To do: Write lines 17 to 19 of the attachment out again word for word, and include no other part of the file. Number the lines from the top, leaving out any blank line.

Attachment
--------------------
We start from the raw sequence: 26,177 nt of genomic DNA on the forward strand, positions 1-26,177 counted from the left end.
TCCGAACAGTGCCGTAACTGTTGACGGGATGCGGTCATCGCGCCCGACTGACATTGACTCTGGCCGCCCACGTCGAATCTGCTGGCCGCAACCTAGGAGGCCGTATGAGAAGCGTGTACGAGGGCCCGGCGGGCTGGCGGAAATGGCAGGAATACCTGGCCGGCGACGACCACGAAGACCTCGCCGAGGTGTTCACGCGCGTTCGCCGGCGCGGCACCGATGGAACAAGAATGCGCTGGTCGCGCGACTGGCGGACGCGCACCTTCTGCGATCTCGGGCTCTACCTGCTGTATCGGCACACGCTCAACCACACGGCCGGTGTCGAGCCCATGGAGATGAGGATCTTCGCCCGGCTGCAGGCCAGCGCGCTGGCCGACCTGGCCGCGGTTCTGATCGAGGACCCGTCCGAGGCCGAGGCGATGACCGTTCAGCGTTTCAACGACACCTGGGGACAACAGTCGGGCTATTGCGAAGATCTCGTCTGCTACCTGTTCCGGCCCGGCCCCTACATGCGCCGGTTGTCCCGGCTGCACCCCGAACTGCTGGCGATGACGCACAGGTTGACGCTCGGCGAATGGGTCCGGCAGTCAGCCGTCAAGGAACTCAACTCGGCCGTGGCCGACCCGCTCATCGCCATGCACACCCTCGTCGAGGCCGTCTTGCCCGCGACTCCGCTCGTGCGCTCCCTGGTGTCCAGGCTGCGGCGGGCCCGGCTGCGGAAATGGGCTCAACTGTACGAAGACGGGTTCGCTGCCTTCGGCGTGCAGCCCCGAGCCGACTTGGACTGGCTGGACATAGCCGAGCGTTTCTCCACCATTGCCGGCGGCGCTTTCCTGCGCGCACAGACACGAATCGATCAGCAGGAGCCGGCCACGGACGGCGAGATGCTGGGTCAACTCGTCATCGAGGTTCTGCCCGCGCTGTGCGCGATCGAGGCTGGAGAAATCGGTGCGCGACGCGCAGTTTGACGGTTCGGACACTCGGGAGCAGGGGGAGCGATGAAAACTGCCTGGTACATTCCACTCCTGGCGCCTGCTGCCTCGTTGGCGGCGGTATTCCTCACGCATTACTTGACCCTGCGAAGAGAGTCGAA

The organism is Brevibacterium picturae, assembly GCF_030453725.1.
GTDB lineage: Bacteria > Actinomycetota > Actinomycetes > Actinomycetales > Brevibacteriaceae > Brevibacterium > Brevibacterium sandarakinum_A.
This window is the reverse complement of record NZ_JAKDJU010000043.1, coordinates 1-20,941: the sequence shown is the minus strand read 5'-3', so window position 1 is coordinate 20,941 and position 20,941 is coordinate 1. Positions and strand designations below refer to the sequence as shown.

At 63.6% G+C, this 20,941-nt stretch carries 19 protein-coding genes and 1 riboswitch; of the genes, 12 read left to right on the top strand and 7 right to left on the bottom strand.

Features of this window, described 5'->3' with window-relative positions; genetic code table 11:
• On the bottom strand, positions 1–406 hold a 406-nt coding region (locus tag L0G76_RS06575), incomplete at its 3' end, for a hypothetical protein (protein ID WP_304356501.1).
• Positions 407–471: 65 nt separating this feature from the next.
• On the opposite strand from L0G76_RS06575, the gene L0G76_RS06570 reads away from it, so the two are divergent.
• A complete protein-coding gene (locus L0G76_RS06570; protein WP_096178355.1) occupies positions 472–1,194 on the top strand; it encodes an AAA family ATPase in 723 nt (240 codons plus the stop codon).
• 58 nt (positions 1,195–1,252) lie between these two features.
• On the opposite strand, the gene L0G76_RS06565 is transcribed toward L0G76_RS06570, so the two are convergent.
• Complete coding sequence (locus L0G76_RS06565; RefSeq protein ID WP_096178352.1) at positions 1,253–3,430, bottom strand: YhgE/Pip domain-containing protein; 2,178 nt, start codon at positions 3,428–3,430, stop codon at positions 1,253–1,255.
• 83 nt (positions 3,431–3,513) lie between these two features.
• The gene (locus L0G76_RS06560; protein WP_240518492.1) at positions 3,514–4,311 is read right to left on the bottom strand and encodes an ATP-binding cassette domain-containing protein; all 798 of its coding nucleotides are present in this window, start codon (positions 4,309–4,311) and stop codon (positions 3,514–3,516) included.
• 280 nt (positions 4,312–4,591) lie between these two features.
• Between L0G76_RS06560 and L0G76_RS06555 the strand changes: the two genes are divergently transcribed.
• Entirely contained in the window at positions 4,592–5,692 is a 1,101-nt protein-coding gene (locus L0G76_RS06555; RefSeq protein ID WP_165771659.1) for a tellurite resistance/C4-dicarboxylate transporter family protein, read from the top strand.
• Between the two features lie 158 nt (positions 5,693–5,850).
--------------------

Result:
• 280 nt (positions 4,312–4,591) lie between these two features.
• Between L0G76_RS06560 and L0G76_RS06555 the strand changes: the two genes are divergently transcribed.
• Entirely contained in the window at positions 4,592–5,692 is a 1,101-nt protein-coding gene (locus L0G76_RS06555; RefSeq protein ID WP_165771659.1) for a tellurite resistance/C4-dicarboxylate transporter family protein, read from the top strand.